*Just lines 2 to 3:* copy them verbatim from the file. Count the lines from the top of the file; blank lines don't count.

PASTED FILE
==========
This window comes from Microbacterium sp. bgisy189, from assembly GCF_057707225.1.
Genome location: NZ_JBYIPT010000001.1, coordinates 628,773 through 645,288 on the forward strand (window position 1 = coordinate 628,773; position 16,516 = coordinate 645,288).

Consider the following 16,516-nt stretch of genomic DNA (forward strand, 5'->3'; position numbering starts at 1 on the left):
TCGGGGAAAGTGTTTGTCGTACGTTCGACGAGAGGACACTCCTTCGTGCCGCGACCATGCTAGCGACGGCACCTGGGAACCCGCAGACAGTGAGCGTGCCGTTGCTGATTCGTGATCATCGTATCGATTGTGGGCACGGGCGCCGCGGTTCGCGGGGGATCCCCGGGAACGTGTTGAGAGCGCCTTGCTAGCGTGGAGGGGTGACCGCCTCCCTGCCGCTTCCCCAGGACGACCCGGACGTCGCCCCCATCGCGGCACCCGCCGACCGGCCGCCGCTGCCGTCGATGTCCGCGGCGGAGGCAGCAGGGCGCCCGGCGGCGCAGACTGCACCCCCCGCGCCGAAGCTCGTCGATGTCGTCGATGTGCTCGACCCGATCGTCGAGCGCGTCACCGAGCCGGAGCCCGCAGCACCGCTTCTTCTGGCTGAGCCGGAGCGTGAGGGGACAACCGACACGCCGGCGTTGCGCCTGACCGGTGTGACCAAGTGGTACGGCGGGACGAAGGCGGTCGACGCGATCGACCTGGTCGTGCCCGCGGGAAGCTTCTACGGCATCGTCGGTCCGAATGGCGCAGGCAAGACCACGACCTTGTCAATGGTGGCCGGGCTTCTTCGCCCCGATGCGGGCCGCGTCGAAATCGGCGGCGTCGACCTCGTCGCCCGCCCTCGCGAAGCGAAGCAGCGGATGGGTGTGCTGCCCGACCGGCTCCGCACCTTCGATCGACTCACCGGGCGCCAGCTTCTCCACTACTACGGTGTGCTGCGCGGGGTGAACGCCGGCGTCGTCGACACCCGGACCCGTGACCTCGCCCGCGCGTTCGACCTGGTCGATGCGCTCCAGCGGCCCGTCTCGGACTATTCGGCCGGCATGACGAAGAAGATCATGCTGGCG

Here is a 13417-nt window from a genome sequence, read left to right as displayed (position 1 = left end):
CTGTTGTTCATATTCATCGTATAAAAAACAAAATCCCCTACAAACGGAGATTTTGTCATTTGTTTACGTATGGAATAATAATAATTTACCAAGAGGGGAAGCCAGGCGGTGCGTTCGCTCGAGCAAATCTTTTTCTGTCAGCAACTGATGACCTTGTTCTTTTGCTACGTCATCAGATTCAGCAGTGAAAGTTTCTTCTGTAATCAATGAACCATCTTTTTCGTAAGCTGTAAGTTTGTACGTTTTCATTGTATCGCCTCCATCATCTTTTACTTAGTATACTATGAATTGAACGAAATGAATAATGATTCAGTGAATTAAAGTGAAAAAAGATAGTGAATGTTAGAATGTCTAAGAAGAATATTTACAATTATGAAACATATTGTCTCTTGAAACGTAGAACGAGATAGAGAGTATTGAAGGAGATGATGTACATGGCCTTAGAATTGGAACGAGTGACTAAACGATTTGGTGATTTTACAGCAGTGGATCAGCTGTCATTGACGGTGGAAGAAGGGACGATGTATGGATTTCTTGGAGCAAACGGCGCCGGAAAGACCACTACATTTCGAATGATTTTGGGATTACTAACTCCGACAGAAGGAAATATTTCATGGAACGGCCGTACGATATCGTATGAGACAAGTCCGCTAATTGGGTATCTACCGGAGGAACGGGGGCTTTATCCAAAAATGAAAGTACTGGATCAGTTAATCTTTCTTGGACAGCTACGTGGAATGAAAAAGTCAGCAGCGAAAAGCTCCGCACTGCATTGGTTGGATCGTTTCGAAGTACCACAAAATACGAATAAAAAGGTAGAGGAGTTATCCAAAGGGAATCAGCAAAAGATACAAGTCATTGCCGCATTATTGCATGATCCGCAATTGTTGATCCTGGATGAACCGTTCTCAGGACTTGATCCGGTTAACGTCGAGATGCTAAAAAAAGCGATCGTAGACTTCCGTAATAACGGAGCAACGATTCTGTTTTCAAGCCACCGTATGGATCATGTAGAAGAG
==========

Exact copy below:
Genome location: NZ_JBYIPT010000001.1, coordinates 628,773 through 645,288 on the forward strand (window position 1 = coordinate 628,773; position 16,516 = coordinate 645,288).

Consider the following 16,516-nt stretch of genomic DNA (forward strand, 5'->3'; position numbering starts at 1 on the left):